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Re: cache-busting document

From: <P.Lister@cranfield.ac.uk>
Date: Tue, 10 Jun 97 13:00:04 +0100
Message-Id: <9706101200.AA09511@panama>
To: Jon Knight <jon@net.lut.ac.uk>
Cc: P.Lister@cranfield.ac.uk, Shel Kaphan <sjk@amazon.com>, http-wg@cuckoo.hpl.hp.com, ircache@nlanr.net
> Except that the non-https version may be used several times in
> unauthenticated documents and will be cachable whilst the https one won't
> be cachable (if I understand things correctly) and will have to be
> retrieved each and every time. And that's what we should all be working to
> avoid IMHO.  The web is too slow much of the time as it is, and this is
> common experience here even though we have a fast SMDS pipe to the rest of
> the world.  Pity the poor sods with 28.8K modems behind a congested
> commerical ISP. 

Whether an https doc is pulled multiple times depends on the caching
policy of the client; there's nothing in SSL which says that client
caches can't respect Expires headers or compare checksums to avoid
duplication. Yes, SSL authenticated forms with inlined icons with
https are inefficient as SSL implementations currently stand, but
regardless of how many times I tell html authors here not to use huge
inefficient inline images they still insist on doing so. I have no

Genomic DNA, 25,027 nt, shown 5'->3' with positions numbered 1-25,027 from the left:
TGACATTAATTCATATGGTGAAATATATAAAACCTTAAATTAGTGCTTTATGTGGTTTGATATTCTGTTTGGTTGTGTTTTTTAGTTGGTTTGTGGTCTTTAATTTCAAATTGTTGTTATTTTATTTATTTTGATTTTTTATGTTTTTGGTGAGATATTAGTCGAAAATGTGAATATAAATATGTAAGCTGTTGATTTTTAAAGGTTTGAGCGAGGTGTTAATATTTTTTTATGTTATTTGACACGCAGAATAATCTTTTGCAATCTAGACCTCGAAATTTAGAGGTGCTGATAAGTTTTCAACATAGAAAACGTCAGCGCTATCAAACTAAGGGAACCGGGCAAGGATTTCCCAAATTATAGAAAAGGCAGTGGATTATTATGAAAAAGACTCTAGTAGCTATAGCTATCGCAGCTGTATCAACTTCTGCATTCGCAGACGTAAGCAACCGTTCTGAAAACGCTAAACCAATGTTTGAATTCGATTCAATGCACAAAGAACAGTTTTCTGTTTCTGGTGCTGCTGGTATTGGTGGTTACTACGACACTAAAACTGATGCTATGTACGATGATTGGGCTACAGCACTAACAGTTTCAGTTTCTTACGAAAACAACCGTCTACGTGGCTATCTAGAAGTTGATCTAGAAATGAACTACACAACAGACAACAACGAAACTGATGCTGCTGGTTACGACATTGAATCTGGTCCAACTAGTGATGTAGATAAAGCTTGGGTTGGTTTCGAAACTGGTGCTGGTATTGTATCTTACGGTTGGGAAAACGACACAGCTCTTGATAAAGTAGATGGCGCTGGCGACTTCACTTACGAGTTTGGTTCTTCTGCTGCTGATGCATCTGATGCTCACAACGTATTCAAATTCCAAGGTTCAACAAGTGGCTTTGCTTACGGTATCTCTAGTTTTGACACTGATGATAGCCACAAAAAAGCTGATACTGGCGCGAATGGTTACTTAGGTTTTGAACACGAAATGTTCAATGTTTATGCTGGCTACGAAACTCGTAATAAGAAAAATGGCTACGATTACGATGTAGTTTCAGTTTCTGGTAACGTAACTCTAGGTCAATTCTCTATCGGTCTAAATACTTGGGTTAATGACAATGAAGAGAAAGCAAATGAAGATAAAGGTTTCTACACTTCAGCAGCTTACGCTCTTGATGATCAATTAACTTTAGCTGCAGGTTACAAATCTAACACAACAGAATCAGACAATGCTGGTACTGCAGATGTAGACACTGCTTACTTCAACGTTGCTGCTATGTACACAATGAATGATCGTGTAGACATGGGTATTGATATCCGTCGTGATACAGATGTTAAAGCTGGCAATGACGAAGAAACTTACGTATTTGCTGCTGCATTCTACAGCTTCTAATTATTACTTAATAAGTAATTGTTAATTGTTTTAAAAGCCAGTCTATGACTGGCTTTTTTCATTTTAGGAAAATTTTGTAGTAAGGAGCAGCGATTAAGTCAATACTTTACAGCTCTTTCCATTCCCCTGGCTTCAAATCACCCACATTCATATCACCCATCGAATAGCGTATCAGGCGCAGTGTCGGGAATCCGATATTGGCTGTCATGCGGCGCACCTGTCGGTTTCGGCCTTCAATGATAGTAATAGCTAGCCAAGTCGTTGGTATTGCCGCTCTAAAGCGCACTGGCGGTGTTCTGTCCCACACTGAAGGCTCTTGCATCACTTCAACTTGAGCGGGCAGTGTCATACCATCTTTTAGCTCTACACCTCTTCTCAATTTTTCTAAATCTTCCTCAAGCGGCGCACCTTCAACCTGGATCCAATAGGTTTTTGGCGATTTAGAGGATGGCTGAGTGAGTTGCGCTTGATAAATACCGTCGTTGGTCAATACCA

reason to believe that the designers of bank web forms are any more
intelligent.

A doc on best practise should get things right: my point stands that a
client which is happy to cache https images for reasonable length of
time *will* do better by reusing the one https image once it has got
it - *if* the https GET is inevitable *anyway*. I accept your point
that pathological clients are better served by having images served by
http, even if that duplicates an icon already obtained by SSL; they
are perfectly compatible.

I've just tried an experiment with my test https server and I can
confirm that Netscape Navigator WITHOUT persistent SSL caching DOES
NOT reload inlined images when the html page is pulled again (though
it DOES reload all images when I press Reload for the html). If I move
to a different https URI which inlines the same image, the image is
NOT reloaded. The mileage of other browsers may vary, but this seems
reasonable - and it means that an unauthenticated http referring page
*should* refer to the https icon if it's sure that the browser will
have that icon loaded already.

Peter Lister                             Email: p.lister@cranfield.ac.uk
Computer Centre, Cranfield University    Voice: +44 1234 754200 ext 2828
Cranfield, Bedfordshire MK43 0AL UK        Fax: +44 1234 751814
   The more we look at structures of trust, the more we realise that
   democracy and subversion are closely related.     (Ross Anderson)
Received on Tuesday, 10 June 1997 05:03:41 EDT

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